Who does journalist Damien Cox think is the most dominant goaltender of the modern era?
If you guessed that it was the goalie who is likely to break the career wins and shutouts records this season, and whose autobiography Cox co-wrote, well, you don't win a prize.
Cox goes on to refer to Brodeur's alleged "destruction of the NHL record books" and argues that 6 early regular season games prove Brodeur deserves the starting job at the 2010 Olympics. If I was someone like Cox who placed a heavy emphasis on team stats like wins and shutouts, I might be more concerned by Brodeur's 13-16 record in the Olympics and NHL playoffs combined since the lockout. I might even suggest that to be a more important sample than shutouts against Atlanta in October, but I'm not a mainstream journalist so what do I know?
My standard response to the "OMG, Brodeur is the Gretzky of goaltending and is going to smash every single goalie record eva!!1!!1!" school of thought continues to be this: How come Martin Brodeur doesn't hold a single record for GAA or save percentage, including career, single season, career playoff, or single playoff marks, as well as times leading the league in either?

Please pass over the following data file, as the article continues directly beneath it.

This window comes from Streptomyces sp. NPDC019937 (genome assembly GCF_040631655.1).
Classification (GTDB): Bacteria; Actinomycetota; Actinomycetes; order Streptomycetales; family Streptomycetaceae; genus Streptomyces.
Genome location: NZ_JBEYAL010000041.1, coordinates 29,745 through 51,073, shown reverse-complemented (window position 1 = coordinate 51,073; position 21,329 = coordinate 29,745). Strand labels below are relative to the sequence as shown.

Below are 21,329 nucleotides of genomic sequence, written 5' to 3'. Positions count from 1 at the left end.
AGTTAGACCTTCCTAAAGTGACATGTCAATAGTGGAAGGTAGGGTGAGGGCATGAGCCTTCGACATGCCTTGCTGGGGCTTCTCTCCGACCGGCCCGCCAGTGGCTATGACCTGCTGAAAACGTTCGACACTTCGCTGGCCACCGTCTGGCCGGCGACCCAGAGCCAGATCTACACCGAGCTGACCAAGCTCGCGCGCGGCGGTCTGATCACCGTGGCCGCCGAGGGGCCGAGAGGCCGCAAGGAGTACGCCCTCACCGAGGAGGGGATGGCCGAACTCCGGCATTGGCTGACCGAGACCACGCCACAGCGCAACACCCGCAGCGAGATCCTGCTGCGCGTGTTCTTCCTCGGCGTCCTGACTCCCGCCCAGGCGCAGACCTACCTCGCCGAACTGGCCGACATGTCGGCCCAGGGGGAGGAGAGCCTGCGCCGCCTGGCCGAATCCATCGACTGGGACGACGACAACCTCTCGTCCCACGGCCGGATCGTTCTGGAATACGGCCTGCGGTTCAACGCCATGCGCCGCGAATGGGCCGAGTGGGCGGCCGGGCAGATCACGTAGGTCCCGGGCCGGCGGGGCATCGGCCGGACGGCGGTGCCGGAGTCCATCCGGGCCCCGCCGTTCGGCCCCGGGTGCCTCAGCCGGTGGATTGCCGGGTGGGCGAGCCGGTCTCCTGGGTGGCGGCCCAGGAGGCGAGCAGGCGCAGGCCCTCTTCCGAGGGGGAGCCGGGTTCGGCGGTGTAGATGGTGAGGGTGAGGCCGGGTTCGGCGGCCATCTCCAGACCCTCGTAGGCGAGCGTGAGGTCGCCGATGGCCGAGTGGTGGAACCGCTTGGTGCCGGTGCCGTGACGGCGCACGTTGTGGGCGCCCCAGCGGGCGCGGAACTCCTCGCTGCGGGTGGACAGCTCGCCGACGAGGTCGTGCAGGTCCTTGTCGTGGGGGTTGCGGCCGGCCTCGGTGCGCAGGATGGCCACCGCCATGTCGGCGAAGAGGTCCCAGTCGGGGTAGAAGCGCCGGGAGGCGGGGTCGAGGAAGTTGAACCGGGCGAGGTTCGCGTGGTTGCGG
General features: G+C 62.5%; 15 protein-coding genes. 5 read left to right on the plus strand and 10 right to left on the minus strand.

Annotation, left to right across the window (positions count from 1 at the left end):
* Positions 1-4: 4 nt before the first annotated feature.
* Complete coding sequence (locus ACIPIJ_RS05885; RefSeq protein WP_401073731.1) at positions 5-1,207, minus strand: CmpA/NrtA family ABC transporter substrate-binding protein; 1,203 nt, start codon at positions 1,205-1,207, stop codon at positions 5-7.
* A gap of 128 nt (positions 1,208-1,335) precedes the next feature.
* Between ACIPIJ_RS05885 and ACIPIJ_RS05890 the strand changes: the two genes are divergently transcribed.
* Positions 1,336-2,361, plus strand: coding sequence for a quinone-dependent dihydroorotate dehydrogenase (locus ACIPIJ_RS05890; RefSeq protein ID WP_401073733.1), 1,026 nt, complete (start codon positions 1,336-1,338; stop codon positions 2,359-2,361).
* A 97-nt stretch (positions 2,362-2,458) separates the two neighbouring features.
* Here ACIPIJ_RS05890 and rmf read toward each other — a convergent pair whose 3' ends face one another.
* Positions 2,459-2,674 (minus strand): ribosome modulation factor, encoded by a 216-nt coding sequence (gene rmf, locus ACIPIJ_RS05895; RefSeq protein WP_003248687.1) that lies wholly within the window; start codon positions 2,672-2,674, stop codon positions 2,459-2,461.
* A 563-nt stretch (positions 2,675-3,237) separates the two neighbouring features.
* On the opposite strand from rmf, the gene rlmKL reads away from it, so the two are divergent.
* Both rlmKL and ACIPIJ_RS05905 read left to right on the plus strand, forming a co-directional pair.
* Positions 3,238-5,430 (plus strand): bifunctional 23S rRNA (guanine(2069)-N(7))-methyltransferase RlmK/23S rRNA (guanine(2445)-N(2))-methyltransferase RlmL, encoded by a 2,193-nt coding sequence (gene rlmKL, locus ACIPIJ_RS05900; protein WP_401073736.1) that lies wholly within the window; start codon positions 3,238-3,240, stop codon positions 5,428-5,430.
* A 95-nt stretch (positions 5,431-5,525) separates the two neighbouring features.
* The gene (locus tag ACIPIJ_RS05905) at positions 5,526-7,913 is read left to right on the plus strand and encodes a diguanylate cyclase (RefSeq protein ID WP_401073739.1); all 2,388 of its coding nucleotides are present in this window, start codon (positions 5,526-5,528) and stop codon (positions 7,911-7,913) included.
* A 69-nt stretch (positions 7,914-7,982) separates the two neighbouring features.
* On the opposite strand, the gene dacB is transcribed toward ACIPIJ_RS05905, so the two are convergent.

With respect to that last one, times leading the league, something that I think most reasonable people would consider to be important evidence when considering who has been the most dominant, Brodeur has only ever led the league once in GAA and has never led the league in save percentage. Let's compare that to some of his contemporaries: Roy led 3 times in GAA and 4 times in save percentage, Hasek led twice in GAA and 6 times in save percentage, and even Belfour led twice in GAA and twice in save percentage. You can make a case for Brodeur as an all-time great, but then you should be using the words "longevity", "reliable", "durable", "valuable" and "team success". And unless you want to remind everyone of this guy, both in terms of his name and his play, you should probably stay away altogether from the word "dominant".